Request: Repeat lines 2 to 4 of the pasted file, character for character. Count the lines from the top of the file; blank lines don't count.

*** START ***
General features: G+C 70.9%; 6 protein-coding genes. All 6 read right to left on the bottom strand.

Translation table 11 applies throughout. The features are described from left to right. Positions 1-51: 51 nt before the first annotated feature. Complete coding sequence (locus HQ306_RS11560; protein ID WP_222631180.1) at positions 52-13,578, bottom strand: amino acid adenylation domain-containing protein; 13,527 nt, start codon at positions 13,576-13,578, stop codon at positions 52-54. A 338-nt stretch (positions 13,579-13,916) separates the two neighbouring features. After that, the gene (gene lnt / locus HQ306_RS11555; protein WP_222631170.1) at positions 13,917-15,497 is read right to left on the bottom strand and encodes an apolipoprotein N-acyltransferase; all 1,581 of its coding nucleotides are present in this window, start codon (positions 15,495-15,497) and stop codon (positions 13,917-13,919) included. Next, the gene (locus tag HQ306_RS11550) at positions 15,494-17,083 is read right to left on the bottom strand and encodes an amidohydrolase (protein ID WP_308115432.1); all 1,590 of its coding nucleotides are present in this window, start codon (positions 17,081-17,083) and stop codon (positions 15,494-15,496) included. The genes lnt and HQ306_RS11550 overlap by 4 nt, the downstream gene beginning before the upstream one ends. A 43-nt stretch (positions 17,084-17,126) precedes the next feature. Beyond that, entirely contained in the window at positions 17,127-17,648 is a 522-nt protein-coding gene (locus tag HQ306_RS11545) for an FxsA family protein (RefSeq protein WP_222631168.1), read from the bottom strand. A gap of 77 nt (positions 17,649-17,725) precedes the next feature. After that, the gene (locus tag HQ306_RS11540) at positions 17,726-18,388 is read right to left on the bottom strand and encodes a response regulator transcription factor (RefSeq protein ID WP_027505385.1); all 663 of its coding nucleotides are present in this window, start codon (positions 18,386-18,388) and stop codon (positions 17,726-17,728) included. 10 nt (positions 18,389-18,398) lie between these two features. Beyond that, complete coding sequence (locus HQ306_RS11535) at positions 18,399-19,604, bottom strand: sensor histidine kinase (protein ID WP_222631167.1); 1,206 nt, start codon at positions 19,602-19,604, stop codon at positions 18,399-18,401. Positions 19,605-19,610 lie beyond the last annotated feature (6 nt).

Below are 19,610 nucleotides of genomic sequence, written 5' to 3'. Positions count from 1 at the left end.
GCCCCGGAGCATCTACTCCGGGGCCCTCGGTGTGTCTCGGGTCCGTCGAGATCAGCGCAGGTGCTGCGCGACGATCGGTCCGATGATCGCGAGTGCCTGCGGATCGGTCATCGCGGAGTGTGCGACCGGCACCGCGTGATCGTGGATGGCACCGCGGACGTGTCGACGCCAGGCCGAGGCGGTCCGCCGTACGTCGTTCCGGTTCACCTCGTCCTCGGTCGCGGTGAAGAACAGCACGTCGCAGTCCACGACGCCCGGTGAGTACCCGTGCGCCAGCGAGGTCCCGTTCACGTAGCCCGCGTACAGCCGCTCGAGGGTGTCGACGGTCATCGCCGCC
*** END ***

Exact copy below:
Translation table 11 applies throughout. The features are described from left to right. Positions 1-51: 51 nt before the first annotated feature. Complete coding sequence (locus HQ306_RS11560; protein ID WP_222631180.1) at positions 52-13,578, bottom strand: amino acid adenylation domain-containing protein; 13,527 nt, start codon at positions 13,576-13,578, stop codon at positions 52-54. A 338-nt stretch (positions 13,579-13,916) separates the two neighbouring features. After that, the gene (gene lnt / locus HQ306_RS11555; protein WP_222631170.1) at positions 13,917-15,497 is read right to left on the bottom strand and encodes an apolipoprotein N-acyltransferase; all 1,581 of its coding nucleotides are present in this window, start codon (positions 15,495-15,497) and stop codon (positions 13,917-13,919) included. Next, the gene (locus tag HQ306_RS11550) at positions 15,494-17,083 is read right to left on the bottom strand and encodes an amidohydrolase (protein ID WP_308115432.1); all 1,590 of its coding nucleotides are present in this window, start codon (positions 17,081-17,083) and stop codon (positions 15,494-15,496) included. The genes lnt and HQ306_RS11550 overlap by 4 nt, the downstream gene beginning before the upstream one ends. A 43-nt stretch (positions 17,084-17,126) precedes the next feature. Beyond that, entirely contained in the window at positions 17,127-17,648 is a 522-nt protein-coding gene (locus tag HQ306_RS11545) for an FxsA family protein (RefSeq protein WP_222631168.1), read from the bottom strand. A gap of 77 nt (positions 17,649-17,725) precedes the next feature. After that, the gene (locus tag HQ306_RS11540) at positions 17,726-18,388 is read right to left on the bottom strand and encodes a response regulator transcription factor (RefSeq protein ID WP_027505385.1); all 663 of its coding nucleotides are present in this window, start codon (positions 18,386-18,388) and stop codon (positions 17,726-17,728) included. 10 nt (positions 18,389-18,398) lie between these two features. Beyond that, complete coding sequence (locus HQ306_RS11535) at positions 18,399-19,604, bottom strand: sensor histidine kinase (protein ID WP_222631167.1); 1,206 nt, start codon at positions 19,602-19,604, stop codon at positions 18,399-18,401. Positions 19,605-19,610 lie beyond the last annotated feature (6 nt).

Below are 19,610 nucleotides of genomic sequence, written 5' to 3'. Positions count from 1 at the left end.
GCCCCGGAGCATCTACTCCGGGGCCCTCGGTGTGTCTCGGGTCCGTCGAGATCAGCGCAGGTGCTGCGCGACGATCGGTCCGATGATCGCGAGTGCCTGCGGATCGGTCATCGCGGAGTGTGCGACCGGCACCGCGTGATCGTGGATGGCACCGCGGACGTGTCGACGCCAGGCCGAGGCGGTCCGCCGTACGTCGTTCCGGTTCACCTCGTCCTCGGTCGCGGTGAAGAACAGCACGTCGCAGTCCACGACGCCCGGTGAGTACCCGTGCGCCAGCGAGGTCCCGTTCACGTAGCCCGCGTACAGCCGCTCGAGGGTGTCGACGGTCATCGCCGCC